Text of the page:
Archive for February, 2014

Wilderness Campaign ACP 200km - March 8, 2014

Sunday, February 23rd, 2014

The Wilderness Campaign explores some of the Civil War history in our region. It is named after Grant’s “Wilderness Campaign” of 1864, which was an attempt to drive a wedge between Lee’s forces and the Confederate capital in Richmond. Our route traverses the first and second battlefields in the campaign, the Battle of the Wilderness, and the Battle of Spotsylvania Courthouse. We also traverse two earlier battlefields, both from 1863: the Battle of Kelly’s Ford, and the Battle of Chancellorsville. Overall, the route is fairly moderate with about 6000 feet of climbing and no climbs of more than 400 feet. The first (and last) fifteen miles are fairly flat, through rolling farmland with herds of (among other things) longhorn cattle. But it becomes more hilly as it skirts and eventually turns deeper into the Wilderness and the woods. Most of the route follows pleasant, country roads, but there are a few places with higher-than-desirable traffic.

Wilderness Campaign 200K Map and Elevation Profile

Click for larger version

The brevet starts at 7AM (registration starts at 6AM) at the Caribou Coffee in Bristow, just west of Manassas, and heads generally south-south-west to the first control at Locust Grove. Pay sharp attention during a two-mile leg along VA-3 shortly before the control. Although traffic is fairly light in our experience, the area can be somewhat congested and parts of the road do not have a shoulder. From Locust Grove, the route turns generally southeast toward Spotsylvania Courthouse. Right after Locust Grove, there is a three-mile section along Constitution Hwy that has a narrow-ish shoulder and moderate traffic. The route becomes more pleasant after the turn into the Wilderness Battlefield and then follows a long section along Brock Rd. When the route detours through the Spotsylvania Battlefield, look for the easily-visible trenchlines that were dug during the battle. Spotsylvania has an open control in Spotsylvania itself–there is a 7-11 to the left as you go into town, an old-fashioned general store that’s fun to visit but has fewer choices, and several small restaurants near the turn back onto Brock Rd. From here, the route heads generally north-west to Kelly’s Ford. There are essentially no services for the next 37 miles so make sure you have enough food and water. Leaving Spotsylvania, there can be a bit more traffic, up until the turn onto Piney Branch Rd. After an info control at Chancellorsville Battlefield you enter a long stretch on Eley’s Ford Rd before rejoining the out-and-back portion of the route near Kelly’s Ford. The terrain continues to be a bit rugged for a while, but flattens out around Bristerburg before the final miles back into Bristow.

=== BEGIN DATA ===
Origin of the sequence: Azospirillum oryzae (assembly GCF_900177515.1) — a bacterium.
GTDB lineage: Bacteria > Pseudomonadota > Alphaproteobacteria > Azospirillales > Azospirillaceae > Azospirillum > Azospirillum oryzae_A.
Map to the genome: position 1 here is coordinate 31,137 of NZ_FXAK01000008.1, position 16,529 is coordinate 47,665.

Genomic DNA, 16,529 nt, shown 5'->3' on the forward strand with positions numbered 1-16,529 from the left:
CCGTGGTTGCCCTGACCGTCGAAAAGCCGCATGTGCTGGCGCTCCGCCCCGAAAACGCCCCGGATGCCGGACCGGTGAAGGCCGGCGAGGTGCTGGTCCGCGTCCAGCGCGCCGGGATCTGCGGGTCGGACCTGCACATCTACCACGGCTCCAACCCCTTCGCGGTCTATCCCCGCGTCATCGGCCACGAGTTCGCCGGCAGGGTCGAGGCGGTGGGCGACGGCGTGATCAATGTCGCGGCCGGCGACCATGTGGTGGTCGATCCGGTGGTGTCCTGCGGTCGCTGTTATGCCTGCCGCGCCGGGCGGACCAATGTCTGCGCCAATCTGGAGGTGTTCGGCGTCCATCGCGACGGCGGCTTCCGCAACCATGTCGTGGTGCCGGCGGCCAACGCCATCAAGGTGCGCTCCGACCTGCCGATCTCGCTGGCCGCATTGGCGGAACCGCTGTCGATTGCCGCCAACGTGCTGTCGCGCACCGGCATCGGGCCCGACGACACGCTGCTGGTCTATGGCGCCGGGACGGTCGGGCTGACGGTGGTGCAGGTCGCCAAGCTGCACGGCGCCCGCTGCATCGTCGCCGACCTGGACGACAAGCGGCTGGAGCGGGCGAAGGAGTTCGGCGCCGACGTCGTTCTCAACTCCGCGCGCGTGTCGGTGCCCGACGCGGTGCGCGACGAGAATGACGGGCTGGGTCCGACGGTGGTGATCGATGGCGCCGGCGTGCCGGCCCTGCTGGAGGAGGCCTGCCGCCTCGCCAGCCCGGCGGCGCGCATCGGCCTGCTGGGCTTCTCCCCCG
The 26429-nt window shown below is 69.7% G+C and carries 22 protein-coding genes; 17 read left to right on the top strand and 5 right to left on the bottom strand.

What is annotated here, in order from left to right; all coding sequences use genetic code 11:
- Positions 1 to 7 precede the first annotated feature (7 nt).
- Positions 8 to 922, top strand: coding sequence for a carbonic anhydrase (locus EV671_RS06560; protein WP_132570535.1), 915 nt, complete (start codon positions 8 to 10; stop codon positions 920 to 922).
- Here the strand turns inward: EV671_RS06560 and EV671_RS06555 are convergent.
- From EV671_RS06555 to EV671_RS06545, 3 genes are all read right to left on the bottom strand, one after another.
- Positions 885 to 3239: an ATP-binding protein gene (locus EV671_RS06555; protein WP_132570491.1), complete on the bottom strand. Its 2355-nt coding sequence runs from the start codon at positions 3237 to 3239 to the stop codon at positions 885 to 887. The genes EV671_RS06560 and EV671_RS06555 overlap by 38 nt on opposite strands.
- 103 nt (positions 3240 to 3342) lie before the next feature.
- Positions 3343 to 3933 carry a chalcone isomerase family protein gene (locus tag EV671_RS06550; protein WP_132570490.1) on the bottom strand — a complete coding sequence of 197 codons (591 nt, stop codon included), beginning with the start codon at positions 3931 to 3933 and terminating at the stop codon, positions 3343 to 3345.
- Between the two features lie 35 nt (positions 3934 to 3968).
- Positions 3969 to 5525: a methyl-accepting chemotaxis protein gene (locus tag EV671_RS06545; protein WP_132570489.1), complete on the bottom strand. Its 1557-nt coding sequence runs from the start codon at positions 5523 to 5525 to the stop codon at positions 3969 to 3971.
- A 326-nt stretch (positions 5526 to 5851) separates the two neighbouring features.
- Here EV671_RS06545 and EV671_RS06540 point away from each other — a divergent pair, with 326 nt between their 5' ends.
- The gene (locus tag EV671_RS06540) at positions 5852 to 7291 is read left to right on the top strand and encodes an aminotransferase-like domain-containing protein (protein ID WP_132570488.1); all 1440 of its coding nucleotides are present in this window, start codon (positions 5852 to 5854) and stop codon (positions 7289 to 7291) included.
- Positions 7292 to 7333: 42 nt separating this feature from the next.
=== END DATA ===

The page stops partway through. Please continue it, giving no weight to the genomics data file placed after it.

Appalachian Adventure 1000km: Route description and RWGPS links

Sunday, February 16th, 2014

The Appalachian Adventure 1000km web pages are here.

The route description itself is now here

Fleche on April 24-27, 2014

Tuesday, February 11th, 2014

The DC Randonneurs fleche will be held on the weekend of April 24-27, 2014, with the “target” being the same as last year, the Key Marriott.  Critical deadlines for forming a team, getting a route approved, or becoming a team member are shown further below.  But first …

What is a fleche and what are (some of) its rules?

A fleche (French for “arrow”), is a team event in which each team rides different routes toward a common finish location, like arrows toward a target. The minimum ride distance is 360 km, which must be covered in a period of 24 hours.  Most people who have done a fleche consider it to be one of their favorite randonneuring events since riding together as a team for 24 straight hours builds strong bonds between team members, and is great fun.